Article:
This column has been updated from Aug. 18 to include details about BMW's Frankfurt Motor Show announcements and Nissan's unveiling of a second-gen Leaf electric car.

No matter how one feels about Tesla Inc. (TSLA) as an investment, the company deserves a lot of credit for how much it has motivated one auto giant after another to get serious about bringing reasonably-priced electric cars with acceptable performance and range to market. As Tesla's recently-launched Model 3 sedan has moved closer to mass production, the drumbeat of automakers unveiling plans to challenge Tesla has grown with it.

Some of these would-be rivals are much closer to launching credible challengers to the Model 3 than others. But all of them have to contend with the fact that Elon Musk's company won't be standing still while they act, and that some of the selling points for its EV lineup could be much stronger in 2 or 3 years.

On Sept. 7, BMW announced at the Frankfurt Motor Show it will start mass-producing electric cars in 2020, and that it plans to offer a dozen electric models by 2025. The company is also sharing some details about a concept car for its electric i-series line that aims to take on the Model 3; a launch date and pricing info haven't been given yet.

In addition, BMW's Mini unit plans to launch a small electric hatchback in 2019, and an electric version of the BMW X3 crossover is due in 2020. The company's small i3 electric car (114-mile range) has been around since 2013, and its i8 plug-in hybrid sports coupe since 2014.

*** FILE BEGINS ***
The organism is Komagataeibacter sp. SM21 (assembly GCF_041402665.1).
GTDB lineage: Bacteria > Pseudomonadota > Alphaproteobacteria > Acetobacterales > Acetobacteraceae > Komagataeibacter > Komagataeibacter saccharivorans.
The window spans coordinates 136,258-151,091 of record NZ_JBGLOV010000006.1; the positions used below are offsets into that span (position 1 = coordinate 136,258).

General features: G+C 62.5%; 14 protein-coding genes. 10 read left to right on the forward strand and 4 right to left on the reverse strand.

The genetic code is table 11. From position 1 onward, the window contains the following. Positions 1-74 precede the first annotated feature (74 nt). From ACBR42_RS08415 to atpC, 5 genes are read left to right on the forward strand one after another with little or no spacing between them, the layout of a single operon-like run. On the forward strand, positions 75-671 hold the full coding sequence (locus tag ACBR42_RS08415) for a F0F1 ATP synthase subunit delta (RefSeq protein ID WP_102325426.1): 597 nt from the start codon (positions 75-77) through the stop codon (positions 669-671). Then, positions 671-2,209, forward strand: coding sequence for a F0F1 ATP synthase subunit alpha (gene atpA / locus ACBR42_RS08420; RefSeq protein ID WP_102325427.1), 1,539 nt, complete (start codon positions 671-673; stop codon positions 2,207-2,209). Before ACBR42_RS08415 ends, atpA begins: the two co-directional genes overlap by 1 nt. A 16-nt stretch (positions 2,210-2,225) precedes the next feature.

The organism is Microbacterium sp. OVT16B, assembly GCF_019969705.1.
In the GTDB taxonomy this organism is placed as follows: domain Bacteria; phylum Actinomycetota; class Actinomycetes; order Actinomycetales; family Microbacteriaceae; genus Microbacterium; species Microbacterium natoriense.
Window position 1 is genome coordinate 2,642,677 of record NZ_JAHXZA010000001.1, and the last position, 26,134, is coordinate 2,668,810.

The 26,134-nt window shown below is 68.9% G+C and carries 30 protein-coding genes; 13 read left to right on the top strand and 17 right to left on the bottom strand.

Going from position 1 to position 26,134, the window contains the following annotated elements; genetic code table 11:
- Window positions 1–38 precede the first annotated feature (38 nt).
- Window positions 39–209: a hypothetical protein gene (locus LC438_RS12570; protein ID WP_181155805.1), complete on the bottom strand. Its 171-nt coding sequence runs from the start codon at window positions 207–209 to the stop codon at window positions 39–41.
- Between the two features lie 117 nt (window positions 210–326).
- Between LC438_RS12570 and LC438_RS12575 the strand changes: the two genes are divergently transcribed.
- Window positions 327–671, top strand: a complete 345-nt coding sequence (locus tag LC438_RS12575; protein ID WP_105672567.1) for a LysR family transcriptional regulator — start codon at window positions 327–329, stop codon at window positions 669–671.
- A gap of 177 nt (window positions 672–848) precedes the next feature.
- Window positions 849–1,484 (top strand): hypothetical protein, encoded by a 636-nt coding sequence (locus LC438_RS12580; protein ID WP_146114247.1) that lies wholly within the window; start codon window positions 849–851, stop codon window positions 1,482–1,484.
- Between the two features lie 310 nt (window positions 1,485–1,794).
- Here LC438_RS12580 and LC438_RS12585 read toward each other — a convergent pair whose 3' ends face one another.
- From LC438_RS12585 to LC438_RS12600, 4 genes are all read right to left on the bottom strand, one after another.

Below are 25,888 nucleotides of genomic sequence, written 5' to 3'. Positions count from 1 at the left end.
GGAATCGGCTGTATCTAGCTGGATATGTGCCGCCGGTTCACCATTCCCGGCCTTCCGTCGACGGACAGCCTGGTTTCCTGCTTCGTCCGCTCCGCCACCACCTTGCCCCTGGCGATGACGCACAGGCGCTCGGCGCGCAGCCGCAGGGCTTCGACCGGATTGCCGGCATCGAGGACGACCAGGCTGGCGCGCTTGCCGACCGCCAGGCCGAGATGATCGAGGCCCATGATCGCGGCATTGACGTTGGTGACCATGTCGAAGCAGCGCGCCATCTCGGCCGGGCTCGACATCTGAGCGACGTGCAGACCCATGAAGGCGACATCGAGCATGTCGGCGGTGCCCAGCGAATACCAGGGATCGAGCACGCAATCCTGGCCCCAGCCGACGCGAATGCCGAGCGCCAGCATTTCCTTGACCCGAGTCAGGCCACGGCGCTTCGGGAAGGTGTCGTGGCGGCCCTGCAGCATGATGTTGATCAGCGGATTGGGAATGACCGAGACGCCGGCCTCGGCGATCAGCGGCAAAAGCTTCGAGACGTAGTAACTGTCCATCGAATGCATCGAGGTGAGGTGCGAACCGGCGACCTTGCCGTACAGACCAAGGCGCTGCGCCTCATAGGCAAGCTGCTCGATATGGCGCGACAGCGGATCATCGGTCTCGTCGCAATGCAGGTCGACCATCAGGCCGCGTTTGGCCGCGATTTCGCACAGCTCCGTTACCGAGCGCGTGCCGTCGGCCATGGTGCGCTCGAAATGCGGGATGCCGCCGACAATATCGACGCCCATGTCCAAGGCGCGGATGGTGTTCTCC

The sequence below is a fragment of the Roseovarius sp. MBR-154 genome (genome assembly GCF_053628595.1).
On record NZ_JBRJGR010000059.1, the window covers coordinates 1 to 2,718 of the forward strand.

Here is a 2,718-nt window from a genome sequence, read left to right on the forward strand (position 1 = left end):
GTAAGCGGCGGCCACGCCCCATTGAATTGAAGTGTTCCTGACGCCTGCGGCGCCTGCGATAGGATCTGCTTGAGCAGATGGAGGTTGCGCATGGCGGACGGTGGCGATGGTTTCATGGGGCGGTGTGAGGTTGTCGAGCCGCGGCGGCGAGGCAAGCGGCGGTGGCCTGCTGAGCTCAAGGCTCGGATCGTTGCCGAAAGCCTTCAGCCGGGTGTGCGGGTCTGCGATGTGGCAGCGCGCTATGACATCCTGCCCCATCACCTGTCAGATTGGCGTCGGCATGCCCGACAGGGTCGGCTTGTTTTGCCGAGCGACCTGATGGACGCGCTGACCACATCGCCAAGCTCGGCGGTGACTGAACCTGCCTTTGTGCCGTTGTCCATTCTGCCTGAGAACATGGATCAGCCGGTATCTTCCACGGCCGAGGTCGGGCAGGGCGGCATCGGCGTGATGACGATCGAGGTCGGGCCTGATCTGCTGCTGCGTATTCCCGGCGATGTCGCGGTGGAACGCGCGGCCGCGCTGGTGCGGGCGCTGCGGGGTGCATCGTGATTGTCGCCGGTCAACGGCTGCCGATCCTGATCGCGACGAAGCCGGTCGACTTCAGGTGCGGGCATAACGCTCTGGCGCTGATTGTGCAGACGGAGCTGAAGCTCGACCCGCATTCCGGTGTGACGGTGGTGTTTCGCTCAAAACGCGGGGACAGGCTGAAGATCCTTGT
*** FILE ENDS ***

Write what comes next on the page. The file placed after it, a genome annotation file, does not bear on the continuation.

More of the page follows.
BMW's announcement came just after Nissan announced a second-gen version of its Leaf electric hatchback. The new Leaf's 150-mile range tops the 107-mile range of its predecessor, but is still much lower than the 220-mile range of the base version of the Model 3. Nissan is eager to tout the new Leaf's regenerative braking abilities, which eliminate the need for a brake pedal, and an advanced driver-assistance system called ProPilot.

Hyundai is also among the big-name automakers to recently announce it's going after Tesla: The South Korean firm says it plans to launch an electric version of its small Kona SUV that has a range of 390km (242 miles), well above the modest 124 miles of Hyundai's recently-launched Ioniq Electric. Pricing hasn't been disclosed, but one report pegs the electric Kona's price at 35,000 euros ($39,000) -- about $4,000 more than the Model 3's base price.

What a Nissan exec just told TheStreet about the 2018 Leaf. 

Hyundai also wants to launch an electric car for its premium Genesis brand in 2021 that has a 500km (310-mile) range. And affiliate Kia, which launched a subcompact electric SUV (the Soul) with a 105-mile range in 2014, plans to bring an electric version of its Niro crossover to market in 2018.

Toyota Motor Co. (TM) reportedly wants to mass-produce an electric car based on its C-HR subcompact SUV in China in 2019. And in 2022, the company reportedly wants to field an EV with a new kind of battery that both improves range and cuts charging times. 

General Motors Co. (GM) , whose Chevy Bolt hatchback is the closest thing the Model 3 currently has to a direct rival, has said it wants to launch an EV based on a brand-new architecture before 2020, as well as launch a slew of EVs and hybrid cars in China by 2020. Ford Motor Co. (F) , which has sold an electric version of its Focus hatchback since 2011 -- the latest model has just a 115-mile range -- says it wants to launch an electric crossover with a 300-plus mile range by 2020.

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